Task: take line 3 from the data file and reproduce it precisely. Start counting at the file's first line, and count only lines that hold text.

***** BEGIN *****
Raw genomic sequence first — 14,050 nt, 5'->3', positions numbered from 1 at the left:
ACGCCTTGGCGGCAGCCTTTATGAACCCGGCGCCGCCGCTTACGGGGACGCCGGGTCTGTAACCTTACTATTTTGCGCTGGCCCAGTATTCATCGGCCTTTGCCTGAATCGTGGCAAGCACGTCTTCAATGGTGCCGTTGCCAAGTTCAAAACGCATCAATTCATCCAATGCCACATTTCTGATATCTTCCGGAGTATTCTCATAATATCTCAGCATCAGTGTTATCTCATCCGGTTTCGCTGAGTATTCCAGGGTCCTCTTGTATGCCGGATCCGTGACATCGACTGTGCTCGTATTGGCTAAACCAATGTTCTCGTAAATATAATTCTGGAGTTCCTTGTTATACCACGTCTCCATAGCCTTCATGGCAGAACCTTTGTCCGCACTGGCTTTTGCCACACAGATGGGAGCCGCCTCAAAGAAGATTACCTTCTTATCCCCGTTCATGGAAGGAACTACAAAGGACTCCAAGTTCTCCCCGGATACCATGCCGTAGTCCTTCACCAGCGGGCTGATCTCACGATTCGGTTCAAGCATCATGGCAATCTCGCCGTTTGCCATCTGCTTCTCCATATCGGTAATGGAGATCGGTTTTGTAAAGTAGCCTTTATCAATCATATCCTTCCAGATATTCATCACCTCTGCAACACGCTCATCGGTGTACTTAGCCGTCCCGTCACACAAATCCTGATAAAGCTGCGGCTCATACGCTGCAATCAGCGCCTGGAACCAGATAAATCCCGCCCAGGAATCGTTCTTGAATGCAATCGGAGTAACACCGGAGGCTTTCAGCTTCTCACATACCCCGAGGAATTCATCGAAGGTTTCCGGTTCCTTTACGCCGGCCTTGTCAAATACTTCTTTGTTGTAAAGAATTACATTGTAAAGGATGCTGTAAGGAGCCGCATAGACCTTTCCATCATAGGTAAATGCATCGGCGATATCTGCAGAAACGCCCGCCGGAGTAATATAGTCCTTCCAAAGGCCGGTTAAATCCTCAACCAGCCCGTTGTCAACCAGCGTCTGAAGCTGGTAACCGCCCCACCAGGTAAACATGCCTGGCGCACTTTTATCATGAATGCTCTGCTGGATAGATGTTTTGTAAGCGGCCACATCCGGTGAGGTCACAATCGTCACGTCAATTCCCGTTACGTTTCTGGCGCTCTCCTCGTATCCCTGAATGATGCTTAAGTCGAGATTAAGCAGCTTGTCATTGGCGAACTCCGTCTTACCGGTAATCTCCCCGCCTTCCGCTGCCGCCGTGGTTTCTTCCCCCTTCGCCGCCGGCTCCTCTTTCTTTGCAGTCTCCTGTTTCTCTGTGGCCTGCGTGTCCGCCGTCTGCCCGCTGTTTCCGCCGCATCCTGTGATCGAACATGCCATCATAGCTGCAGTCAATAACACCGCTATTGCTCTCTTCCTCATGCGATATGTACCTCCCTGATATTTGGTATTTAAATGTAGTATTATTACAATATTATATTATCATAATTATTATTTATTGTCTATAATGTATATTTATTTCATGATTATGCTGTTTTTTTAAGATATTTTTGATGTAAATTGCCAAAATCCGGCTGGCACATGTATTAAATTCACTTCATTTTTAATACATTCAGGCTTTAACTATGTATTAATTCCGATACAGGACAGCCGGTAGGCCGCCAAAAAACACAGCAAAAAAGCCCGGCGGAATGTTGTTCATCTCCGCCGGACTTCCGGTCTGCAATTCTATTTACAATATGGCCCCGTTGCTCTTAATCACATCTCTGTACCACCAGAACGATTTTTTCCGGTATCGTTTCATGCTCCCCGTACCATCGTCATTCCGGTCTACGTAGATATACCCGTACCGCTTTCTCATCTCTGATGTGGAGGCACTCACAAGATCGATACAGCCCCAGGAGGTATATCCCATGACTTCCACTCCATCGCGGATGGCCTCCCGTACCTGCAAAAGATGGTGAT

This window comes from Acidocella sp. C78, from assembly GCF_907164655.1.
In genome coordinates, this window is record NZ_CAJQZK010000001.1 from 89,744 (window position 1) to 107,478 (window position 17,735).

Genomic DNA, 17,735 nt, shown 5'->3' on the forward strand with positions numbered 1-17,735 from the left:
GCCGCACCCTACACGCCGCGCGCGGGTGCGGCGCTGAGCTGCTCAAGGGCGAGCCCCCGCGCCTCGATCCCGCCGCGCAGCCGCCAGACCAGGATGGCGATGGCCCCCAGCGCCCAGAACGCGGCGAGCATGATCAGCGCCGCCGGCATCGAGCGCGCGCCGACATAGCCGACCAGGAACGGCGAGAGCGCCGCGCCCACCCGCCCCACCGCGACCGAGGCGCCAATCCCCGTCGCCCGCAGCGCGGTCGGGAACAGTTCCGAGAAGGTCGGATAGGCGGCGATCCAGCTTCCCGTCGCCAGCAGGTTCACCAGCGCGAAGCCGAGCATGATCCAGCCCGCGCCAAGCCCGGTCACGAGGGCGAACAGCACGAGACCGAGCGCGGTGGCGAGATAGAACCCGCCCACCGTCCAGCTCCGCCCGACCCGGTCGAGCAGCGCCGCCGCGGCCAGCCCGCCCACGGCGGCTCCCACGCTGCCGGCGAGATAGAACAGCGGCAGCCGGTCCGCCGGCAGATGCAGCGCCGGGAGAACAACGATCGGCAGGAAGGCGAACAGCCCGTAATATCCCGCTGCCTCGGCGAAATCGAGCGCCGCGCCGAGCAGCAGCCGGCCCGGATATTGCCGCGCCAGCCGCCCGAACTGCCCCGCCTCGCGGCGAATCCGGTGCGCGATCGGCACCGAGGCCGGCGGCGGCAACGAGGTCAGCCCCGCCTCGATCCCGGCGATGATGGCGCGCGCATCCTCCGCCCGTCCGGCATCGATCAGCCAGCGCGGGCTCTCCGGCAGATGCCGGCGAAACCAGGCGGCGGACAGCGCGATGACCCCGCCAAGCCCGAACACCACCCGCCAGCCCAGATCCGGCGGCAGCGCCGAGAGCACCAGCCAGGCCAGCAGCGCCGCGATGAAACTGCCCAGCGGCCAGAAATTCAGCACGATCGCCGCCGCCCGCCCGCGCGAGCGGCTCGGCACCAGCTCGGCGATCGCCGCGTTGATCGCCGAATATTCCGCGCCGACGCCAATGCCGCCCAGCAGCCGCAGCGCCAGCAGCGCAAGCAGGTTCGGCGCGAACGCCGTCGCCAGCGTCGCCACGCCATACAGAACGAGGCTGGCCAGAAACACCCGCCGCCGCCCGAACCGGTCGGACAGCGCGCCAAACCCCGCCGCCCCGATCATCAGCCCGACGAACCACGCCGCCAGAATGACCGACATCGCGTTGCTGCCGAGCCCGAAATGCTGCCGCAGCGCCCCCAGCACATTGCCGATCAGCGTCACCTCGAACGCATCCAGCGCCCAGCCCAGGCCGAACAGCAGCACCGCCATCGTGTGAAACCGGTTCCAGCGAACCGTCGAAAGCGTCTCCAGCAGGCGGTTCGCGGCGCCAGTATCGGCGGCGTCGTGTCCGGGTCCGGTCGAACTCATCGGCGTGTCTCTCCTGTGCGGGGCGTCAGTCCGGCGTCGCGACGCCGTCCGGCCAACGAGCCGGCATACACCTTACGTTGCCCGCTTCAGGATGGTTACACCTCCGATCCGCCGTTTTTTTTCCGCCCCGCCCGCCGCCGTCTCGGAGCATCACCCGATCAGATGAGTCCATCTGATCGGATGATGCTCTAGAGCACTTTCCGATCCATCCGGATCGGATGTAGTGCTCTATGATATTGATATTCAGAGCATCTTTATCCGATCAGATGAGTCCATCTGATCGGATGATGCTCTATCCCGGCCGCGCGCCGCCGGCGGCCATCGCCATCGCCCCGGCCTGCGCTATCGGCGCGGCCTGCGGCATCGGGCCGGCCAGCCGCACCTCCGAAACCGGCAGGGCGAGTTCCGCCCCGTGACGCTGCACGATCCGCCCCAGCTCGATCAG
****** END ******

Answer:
This window comes from Acidocella sp. C78, from assembly GCF_907164655.1.